Texas Daily Ag Markets 5/16/14

Posted 7 years 163 days ago ago by Texas Department of Agriculture

  • Feeder cattle steady to $4 higher; futures higher.
  • Fed cattle cash trade $1.36 lower; futures lower; beef prices slightly higher.
  • Cotton lower.
  • Grains and soybeans lower, except rice futures higher.
  • Crude oil lower; natural gas higher.
  • Stock markets lower.


Feeder cattle prices reported by Texas auctions were steady to $4 higher. There is not much new to talk about regarding feeder markets as supply/demand fundamentals remain unchanged -- and very supportive. Feeder cattle futures were higher in response to lower corn futures. Fed cattle cash prices were $1.36 per cwt lower on 1,400 head of confirmed sales. Small lots of fed cattle sold in most regions with prices showing even more of a decline in Kansas and Iowa. However, reports indicated that packers were unable to make further purchases at those prices. Wholesale boxed beef values were modestly higher and estimated cattle slaughter week-to-date continues to run below both last week and a year ago. Fed cattle futures followed cash prices lower.

There were rumors that Cargill might lay off workers and reduce hours at its beef plant at Dodge City. The drought and smaller cattle numbers continue to take their toll on the cattle sector.

Weekly beef export sales totaling 12,700 metric tons (MT) were up 2% from the previous week, but down 20% from the prior four-week average. Japan, Canada and Mexico were the top buyers. Export shipments of 13,900 MT were up 3% from the previous week and 11% above the average. Japan, South Korea and Hong Kong were the leading destinations.

Cotton cash prices and futures were lower again yesterday “amid weak U.S. export sales, broad losses in commodities and a sharp selloff in equities.”  Cotton export sales totaled 34,000 for the current marketing year, down 47% from the previous week and down 55% from the prior four-week average, but still higher than the weekly average needed to meet projections for the marketing year. Turkey, China and Mexico were the primary buyers. Another 12,100 bales of new-crop cotton were also sold. Shipments of 210,900 bales were up 1% from the previous week, but down 9% from the average. Shipments were also higher than the weekly average needed to meet expectations for the marketing year. China, Turkey and Vietnam were the top destinations. Cotton is particularly sensitive to general economic conditions as it is easier for consumers to turn textile purchases on or off depending on available income. Thus yesterday’s decline in stock markets also pulled cotton lower. However, cotton price declines are still limited by the very dry conditions in Texas that threaten this year’s crop.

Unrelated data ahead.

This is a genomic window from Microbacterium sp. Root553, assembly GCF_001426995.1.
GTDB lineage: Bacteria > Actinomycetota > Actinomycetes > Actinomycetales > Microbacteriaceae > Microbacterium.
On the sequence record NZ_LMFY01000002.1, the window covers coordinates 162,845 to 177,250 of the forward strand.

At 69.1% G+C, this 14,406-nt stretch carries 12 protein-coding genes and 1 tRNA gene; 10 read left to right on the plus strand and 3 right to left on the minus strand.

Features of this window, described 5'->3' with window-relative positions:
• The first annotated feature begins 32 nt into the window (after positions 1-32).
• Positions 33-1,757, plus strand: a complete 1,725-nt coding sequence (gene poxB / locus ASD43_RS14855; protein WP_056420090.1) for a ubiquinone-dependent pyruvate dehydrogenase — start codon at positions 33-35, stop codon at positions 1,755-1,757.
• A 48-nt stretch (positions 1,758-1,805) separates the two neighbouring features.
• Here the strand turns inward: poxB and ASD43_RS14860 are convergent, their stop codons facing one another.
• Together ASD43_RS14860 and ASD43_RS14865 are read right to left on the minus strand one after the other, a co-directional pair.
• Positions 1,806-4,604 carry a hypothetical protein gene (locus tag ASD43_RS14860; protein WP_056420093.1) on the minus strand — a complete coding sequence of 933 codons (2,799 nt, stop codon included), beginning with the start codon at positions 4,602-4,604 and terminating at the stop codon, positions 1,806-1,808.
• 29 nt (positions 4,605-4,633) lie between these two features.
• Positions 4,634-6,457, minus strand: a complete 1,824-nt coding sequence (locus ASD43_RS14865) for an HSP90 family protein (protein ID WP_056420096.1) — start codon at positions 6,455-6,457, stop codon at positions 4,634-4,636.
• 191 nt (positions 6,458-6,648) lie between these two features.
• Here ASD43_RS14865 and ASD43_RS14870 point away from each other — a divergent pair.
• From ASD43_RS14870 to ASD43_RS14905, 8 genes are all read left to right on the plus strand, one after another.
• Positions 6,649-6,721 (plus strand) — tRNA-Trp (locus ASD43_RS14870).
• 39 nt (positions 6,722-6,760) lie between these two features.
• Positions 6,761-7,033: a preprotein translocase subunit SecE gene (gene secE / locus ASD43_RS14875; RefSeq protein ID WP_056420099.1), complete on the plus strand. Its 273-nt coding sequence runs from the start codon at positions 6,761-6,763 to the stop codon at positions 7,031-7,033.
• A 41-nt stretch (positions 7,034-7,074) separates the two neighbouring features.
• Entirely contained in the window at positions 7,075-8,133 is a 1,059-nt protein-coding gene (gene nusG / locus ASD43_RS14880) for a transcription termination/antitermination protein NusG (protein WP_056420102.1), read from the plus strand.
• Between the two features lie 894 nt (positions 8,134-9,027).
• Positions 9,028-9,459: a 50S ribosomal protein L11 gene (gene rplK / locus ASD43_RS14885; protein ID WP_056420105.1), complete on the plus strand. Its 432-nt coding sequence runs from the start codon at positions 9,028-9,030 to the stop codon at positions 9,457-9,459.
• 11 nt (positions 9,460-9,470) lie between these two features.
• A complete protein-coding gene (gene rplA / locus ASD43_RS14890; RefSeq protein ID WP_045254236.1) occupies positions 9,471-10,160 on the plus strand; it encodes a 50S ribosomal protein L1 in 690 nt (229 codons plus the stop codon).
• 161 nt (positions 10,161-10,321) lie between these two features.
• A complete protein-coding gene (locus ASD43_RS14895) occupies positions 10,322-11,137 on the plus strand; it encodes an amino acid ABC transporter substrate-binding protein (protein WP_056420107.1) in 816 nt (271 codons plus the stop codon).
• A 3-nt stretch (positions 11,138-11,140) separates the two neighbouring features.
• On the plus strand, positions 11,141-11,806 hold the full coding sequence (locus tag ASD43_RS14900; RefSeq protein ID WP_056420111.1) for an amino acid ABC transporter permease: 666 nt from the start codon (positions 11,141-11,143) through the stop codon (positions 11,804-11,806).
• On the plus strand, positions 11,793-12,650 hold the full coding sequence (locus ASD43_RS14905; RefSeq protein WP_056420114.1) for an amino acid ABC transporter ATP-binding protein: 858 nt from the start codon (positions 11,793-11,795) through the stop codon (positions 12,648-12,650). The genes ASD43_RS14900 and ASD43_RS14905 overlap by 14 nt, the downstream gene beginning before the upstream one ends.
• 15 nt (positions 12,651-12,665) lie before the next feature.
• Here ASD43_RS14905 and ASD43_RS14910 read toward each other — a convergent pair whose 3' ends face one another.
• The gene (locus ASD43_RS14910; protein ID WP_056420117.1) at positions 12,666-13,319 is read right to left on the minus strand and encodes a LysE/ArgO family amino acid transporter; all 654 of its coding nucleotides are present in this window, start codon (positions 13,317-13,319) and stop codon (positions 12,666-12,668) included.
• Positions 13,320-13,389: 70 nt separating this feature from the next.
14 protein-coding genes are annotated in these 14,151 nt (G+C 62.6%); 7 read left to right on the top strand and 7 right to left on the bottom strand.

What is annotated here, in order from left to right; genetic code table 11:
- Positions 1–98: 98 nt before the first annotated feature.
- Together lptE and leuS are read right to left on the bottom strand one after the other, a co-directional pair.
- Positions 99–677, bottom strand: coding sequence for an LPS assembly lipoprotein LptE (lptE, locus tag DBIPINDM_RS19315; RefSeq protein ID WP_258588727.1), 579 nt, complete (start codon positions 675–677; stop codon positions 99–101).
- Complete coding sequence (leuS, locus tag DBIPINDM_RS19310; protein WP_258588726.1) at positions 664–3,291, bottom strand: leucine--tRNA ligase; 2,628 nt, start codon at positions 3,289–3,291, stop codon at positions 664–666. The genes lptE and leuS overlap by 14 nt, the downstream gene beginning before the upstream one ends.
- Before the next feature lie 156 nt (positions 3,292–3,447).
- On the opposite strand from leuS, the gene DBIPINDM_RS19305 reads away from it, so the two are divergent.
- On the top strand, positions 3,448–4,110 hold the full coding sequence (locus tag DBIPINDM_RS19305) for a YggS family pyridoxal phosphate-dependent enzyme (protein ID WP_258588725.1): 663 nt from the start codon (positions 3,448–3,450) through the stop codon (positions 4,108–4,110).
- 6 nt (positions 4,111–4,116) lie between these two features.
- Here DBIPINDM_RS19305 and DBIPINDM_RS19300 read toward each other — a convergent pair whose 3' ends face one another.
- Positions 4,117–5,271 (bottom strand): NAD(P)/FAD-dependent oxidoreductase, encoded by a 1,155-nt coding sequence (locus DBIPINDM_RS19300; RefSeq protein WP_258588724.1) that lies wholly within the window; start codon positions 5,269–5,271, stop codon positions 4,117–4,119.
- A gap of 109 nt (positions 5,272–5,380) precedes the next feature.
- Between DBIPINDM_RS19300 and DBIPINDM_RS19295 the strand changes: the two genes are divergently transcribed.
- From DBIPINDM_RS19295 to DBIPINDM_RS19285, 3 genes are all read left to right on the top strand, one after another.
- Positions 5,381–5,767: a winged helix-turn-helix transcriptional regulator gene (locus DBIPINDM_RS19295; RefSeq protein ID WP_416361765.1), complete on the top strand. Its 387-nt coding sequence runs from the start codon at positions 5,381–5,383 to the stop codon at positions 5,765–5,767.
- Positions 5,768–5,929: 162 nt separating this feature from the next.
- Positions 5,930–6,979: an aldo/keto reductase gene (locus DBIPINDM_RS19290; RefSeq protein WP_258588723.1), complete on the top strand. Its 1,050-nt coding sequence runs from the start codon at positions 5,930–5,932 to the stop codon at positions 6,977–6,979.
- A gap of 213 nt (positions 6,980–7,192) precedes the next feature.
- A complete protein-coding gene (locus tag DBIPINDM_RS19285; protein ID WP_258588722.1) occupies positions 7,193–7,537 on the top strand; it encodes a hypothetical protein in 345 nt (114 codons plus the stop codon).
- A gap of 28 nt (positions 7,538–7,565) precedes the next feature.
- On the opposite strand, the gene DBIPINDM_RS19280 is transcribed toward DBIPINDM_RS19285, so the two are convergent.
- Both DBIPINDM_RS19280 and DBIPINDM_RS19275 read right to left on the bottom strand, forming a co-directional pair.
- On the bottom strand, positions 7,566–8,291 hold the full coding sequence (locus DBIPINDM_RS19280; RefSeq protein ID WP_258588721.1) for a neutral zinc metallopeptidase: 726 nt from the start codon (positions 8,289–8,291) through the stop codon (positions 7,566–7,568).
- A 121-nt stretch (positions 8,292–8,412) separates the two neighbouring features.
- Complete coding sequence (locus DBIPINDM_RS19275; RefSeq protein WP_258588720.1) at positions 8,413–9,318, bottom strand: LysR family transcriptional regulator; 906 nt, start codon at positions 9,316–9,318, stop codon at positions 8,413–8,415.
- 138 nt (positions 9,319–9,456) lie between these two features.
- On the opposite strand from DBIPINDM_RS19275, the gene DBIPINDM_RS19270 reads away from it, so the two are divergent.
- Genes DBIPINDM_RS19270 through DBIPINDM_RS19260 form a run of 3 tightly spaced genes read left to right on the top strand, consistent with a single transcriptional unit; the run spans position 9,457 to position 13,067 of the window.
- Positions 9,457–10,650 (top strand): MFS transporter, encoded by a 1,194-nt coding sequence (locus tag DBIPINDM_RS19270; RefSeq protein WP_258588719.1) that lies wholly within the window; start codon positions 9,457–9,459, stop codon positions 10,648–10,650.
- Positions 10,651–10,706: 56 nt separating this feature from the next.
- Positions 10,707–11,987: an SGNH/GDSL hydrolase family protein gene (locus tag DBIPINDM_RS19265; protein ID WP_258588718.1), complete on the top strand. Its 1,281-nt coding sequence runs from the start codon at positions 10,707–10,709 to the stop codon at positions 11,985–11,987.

Wheat prices were sharply lower, with cash prices and the underlying futures contract down 27 cents to 28 cents per bushel. Weak export data, ample world supplies and reports that China expects its wheat production to increase by 1% this year caused the drop. Improved spring wheat planting conditions on the Northern Plains and forecasts for rain on parts of the Southern Plains were also factors. Wheat export sales totaling 54,900 MT for the current marketing year were down 83% from both a week earlier and the average. Brazil, Iraq and the Philippines were the top buyers. An additional 197,100 MT of new-crop wheat were also sold. Export shipments of 635,300 MT up 21% from the previous week and 12% above the average. The leading destinations were Brazil, the United Arab Emirates and the Philippines.

Corn and grain sorghum followed wheat lower as decent planting conditions in the Midwest improved prospects for this year’s crop. One wire service report said that market sentiment has turned from worries about wet fields and planting delays to “rain makes grain.” Weak export data contributed to the decline. Corn old-crop export sales for the week totaled 343,000 MT, more than two times higher than the previous week, but down 30% from the prior four-week average. Egypt, Japan and Portugal were the primary buyers. New-crop sales totaled 47,300 MT. Export shipments of 1,023,300 MT were down 28% from the previous week and 23% lower than the average. The leading destinations were Japan, Mexico and Egypt.

Stock markets were lower yesterday on mixed corporate news and economic data. Cisco reported better than expected first quarter results, but Wal-Mart “posted a sizable miss.” The Labor Department reported that new unemployment claims fell last week, compared to expectations for an increase. Another report from DOL showed consumer prices rose 0.3% during April, matching expectations. Core prices, excluding food and fuel, were up bu 0.2%, more than the 0.1% expected. A New York Federal Reserve manufacturing index came in much higher than expected. A similar reading from the Philadelphia Fed also exceeded expectations. The National Association of Home Builders sentiment index came in lower than expected.

Disclaimer: The information compiled in the Daily Market Summary is obtained from a variety of sources, including those available on the Internet, that are believed to be reliable and accurate, but are in no way guaranteed. This information is intended to provide only a summary of market trends and a daily snapshot of agricultural markets and economic indicators. It should not be relied upon as a sole source of market information. Commentary is the author’s alone and does not in any way convey official TDA policies.